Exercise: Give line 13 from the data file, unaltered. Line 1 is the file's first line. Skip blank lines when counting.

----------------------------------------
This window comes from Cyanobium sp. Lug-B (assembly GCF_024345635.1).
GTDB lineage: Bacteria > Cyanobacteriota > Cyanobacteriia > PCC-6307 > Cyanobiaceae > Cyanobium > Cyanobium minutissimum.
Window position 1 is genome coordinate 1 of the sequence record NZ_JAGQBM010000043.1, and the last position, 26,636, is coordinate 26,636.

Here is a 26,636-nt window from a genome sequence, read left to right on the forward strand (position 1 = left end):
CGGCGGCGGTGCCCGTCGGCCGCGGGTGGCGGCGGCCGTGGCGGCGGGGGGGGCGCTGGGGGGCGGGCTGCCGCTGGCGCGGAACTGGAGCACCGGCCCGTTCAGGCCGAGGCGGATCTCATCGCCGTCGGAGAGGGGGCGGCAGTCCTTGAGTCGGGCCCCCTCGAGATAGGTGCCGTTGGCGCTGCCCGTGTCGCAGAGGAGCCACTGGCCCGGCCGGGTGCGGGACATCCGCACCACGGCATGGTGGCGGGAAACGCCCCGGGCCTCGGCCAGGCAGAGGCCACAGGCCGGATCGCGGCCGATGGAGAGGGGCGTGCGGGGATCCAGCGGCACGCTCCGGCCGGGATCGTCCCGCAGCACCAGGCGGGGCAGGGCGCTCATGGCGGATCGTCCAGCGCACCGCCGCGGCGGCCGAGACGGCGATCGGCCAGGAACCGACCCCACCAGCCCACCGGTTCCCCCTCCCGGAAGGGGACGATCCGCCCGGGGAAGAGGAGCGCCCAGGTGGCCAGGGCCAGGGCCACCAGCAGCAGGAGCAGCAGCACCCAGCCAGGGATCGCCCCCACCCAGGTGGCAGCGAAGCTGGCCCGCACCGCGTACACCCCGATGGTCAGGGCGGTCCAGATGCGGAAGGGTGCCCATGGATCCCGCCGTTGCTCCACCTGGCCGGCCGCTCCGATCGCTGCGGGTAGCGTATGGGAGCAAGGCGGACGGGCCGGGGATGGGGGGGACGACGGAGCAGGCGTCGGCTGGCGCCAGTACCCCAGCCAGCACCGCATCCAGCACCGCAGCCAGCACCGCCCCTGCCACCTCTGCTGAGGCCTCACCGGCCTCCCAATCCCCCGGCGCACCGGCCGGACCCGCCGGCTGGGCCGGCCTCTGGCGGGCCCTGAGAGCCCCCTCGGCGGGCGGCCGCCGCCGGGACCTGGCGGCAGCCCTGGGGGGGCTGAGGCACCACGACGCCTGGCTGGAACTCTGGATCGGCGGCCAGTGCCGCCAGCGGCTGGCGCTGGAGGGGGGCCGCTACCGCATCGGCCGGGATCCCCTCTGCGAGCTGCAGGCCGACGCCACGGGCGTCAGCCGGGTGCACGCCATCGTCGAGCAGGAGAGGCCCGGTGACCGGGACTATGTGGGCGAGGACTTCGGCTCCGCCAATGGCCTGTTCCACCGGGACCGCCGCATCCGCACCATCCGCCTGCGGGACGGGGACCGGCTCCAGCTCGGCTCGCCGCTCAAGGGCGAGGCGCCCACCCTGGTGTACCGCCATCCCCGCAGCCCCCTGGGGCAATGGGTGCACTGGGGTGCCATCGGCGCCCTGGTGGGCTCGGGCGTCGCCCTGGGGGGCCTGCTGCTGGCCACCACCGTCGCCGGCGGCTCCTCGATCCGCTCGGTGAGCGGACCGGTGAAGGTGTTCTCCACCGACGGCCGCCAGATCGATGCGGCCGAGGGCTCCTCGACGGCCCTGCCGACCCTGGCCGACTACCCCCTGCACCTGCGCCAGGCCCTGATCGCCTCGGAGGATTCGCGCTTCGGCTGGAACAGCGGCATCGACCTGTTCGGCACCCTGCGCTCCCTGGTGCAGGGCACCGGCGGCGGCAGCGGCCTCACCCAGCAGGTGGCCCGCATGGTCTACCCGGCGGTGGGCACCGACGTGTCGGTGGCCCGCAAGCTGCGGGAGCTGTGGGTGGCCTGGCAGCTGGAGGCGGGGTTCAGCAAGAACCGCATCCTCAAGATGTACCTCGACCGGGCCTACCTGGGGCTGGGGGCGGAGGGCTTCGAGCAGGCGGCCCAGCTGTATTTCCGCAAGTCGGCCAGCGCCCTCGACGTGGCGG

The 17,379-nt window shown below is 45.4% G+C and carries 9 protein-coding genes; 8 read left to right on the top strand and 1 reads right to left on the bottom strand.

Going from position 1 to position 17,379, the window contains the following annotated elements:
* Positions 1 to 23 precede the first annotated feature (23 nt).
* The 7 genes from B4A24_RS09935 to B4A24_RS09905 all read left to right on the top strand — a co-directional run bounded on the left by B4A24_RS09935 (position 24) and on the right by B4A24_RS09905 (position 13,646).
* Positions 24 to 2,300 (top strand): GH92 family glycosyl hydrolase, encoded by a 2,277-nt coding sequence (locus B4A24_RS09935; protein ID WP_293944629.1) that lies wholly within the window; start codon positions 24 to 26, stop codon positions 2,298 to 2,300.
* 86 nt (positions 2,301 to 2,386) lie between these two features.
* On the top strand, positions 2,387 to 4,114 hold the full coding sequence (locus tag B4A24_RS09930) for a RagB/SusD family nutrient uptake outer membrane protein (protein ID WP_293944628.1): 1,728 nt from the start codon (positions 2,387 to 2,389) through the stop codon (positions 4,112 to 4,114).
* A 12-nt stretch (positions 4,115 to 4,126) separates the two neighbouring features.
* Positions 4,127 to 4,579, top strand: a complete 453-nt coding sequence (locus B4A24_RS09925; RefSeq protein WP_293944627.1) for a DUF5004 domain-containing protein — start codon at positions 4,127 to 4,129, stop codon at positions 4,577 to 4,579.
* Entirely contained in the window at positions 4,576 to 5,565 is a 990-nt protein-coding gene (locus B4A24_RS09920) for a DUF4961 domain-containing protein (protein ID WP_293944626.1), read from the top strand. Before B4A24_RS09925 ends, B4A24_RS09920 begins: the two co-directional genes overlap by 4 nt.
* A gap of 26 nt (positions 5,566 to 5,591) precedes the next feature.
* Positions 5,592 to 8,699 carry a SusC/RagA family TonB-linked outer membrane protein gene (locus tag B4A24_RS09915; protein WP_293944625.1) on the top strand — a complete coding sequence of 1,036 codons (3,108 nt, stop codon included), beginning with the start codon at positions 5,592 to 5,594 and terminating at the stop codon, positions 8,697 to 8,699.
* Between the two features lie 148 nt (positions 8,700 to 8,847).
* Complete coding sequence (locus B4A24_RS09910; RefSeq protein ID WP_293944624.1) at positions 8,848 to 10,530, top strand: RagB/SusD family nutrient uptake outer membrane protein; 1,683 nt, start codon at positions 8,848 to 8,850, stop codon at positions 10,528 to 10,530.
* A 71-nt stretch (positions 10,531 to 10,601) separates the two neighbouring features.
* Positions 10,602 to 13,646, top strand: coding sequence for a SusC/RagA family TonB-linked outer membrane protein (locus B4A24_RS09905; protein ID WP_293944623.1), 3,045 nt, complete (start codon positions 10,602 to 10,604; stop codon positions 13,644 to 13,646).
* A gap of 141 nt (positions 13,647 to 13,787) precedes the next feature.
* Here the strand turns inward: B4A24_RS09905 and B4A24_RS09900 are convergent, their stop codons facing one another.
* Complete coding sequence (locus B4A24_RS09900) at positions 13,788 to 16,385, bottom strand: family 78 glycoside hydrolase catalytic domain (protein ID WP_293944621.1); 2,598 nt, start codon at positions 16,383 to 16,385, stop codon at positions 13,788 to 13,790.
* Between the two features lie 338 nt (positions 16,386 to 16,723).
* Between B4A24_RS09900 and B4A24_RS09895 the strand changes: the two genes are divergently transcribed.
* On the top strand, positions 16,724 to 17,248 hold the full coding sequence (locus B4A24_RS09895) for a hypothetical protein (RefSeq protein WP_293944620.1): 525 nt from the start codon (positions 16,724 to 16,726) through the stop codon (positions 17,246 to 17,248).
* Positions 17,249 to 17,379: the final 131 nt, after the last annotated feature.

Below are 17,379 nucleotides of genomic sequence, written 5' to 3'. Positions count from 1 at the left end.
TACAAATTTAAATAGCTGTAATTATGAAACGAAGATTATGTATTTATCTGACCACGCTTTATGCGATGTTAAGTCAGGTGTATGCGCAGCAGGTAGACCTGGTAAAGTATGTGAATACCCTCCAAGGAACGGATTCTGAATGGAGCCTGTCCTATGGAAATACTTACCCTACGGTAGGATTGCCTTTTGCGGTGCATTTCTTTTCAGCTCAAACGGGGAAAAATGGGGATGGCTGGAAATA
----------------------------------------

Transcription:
* A 12-nt stretch (positions 4,115 to 4,126) separates the two neighbouring features.